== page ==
Bullying and Teasing: Social Power in Children's Groups, published by Kluwer
Academic/Plenum Publishers (NY) in 2003 is yet another book that addresses the
problem of bullying in schools. The
author, Gayle L. Macklem, covers the typical range of topics covered in most
books on bullying, with a stated emphasis on social groups. However, it is that aspect of the book that
is most lacking. The book is divided
into 16 chapters. The first three
chapters deal with definitions, familial and school factors. Chapters four through eight present
information on bullying victims and bystanders. Chapter nine addresses child centered correlates of bullying, and
ten examines friendships and social groups.
The remaining six chapters provide interventions. Judging from the title and the preface the
reader expects a thorough analysis of bullying within the context of social
groups--an analysis that would provide some insight into this insidious
problem. That is not provided. Only one chapter is presented and does not add
to the body of evidence on the topic.
This is not to suggest that the book is not useful. It simply does not deliver on what appeared
to be a fresh approach to understanding the nature of bullying. A more thorough analysis of the research on
aggression would have been beneficial.
The author does provide an appreciation of the serous nature
of bullying and cites all the appropriate references on the topic, a stated
goal to enable school psychologists and other mental health professionals to
carry out programs in schools. In order
to do so, readers would need to consult the references provided by the author.
They would not be able to do that based solely on the information provide in
the book. Moreover, it ignores the
critical role of collaboration with the entire school staff. The research is clear on this point: in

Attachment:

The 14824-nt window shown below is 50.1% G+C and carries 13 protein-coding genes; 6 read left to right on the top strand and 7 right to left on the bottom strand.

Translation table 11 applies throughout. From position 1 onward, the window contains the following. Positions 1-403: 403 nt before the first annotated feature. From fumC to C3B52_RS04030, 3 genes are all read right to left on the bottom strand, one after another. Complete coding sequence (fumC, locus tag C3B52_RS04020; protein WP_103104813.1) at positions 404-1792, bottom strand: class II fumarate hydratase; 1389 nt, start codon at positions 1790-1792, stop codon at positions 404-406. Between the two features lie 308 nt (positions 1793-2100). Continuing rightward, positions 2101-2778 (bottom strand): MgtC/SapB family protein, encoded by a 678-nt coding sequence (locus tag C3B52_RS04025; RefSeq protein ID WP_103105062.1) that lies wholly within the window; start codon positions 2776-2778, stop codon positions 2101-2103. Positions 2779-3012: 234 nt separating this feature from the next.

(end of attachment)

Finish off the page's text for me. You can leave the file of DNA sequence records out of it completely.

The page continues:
order for bully proof programs to succeed, ALL school personnel need to be
committed and involved, not just ancillary staff. The text does not address
There has been increased awareness and interest in bullying in schools. And yet, schools are sorely lacking in their
ability and/or willingness to develop and implement school-wide bully proof
programs. Bullying and Teasing
addresses this gap by providing a well-written text outlining the major
issues. What was disappointing for this
reviewer was the anticipation of a deeper, more insightful analysis that was
never presented. The title and preface
promised more than was delivered. And
yet, we are not at the point where a basic book on bullying, which may be read
by school personnel, should be dismissed.
It provides much of what is currently available, but not carried out in
schools. Hopefully, it will inspire the
target population of readers to try some of the interventions in a
© 2005 Barry McNamara
Dr. Barry McNamara is a Professor of Special Education at
Dowling College, NY, and is author of several books, including Keys to
Parenting a Child With Attention Deficit Disorders and Keys to Dealing
With Bullies, both coauthored with Francine McNamara, and Learning
Disabilities: Appropriate Practice for a Diverse Population.